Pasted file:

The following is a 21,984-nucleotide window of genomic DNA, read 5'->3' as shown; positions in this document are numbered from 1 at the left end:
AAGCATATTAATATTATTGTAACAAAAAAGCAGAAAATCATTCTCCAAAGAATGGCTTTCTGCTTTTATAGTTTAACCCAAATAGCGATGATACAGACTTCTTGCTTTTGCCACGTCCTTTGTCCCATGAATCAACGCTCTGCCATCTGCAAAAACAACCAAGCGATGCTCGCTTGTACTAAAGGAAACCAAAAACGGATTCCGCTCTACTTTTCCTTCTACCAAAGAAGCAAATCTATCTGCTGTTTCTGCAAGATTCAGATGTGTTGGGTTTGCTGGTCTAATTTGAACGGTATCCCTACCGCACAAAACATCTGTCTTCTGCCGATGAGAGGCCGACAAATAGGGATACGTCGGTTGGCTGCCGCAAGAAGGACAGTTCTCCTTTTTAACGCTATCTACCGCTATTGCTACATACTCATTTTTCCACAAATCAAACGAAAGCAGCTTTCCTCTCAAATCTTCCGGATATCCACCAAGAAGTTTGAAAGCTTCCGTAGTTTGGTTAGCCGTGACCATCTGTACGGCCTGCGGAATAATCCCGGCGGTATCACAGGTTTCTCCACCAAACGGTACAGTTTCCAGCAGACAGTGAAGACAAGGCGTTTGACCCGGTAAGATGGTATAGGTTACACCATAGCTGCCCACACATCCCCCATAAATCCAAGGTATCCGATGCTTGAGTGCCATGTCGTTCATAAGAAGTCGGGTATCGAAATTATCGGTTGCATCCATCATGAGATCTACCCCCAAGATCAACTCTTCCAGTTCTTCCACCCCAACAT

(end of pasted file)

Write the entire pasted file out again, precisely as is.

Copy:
The following is a 21,984-nucleotide window of genomic DNA, read 5'->3' as shown; positions in this document are numbered from 1 at the left end:
AAGCATATTAATATTATTGTAACAAAAAAGCAGAAAATCATTCTCCAAAGAATGGCTTTCTGCTTTTATAGTTTAACCCAAATAGCGATGATACAGACTTCTTGCTTTTGCCACGTCCTTTGTCCCATGAATCAACGCTCTGCCATCTGCAAAAACAACCAAGCGATGCTCGCTTGTACTAAAGGAAACCAAAAACGGATTCCGCTCTACTTTTCCTTCTACCAAAGAAGCAAATCTATCTGCTGTTTCTGCAAGATTCAGATGTGTTGGGTTTGCTGGTCTAATTTGAACGGTATCCCTACCGCACAAAACATCTGTCTTCTGCCGATGAGAGGCCGACAAATAGGGATACGTCGGTTGGCTGCCGCAAGAAGGACAGTTCTCCTTTTTAACGCTATCTACCGCTATTGCTACATACTCATTTTTCCACAAATCAAACGAAAGCAGCTTTCCTCTCAAATCTTCCGGATATCCACCAAGAAGTTTGAAAGCTTCCGTAGTTTGGTTAGCCGTGACCATCTGTACGGCCTGCGGAATAATCCCGGCGGTATCACAGGTTTCTCCACCAAACGGTACAGTTTCCAGCAGACAGTGAAGACAAGGCGTTTGACCCGGTAAGATGGTATAGGTTACACCATAGCTGCCCACACATCCCCCATAAATCCAAGGTATCCGATGCTTGAGTGCCATGTCGTTCATAAGAAGTCGGGTATCGAAATTATCGGTTGCATCCATCATGAGATCTACCCCCAAGATCAACTCTTCCAGTTCTTCCACCCCAACAT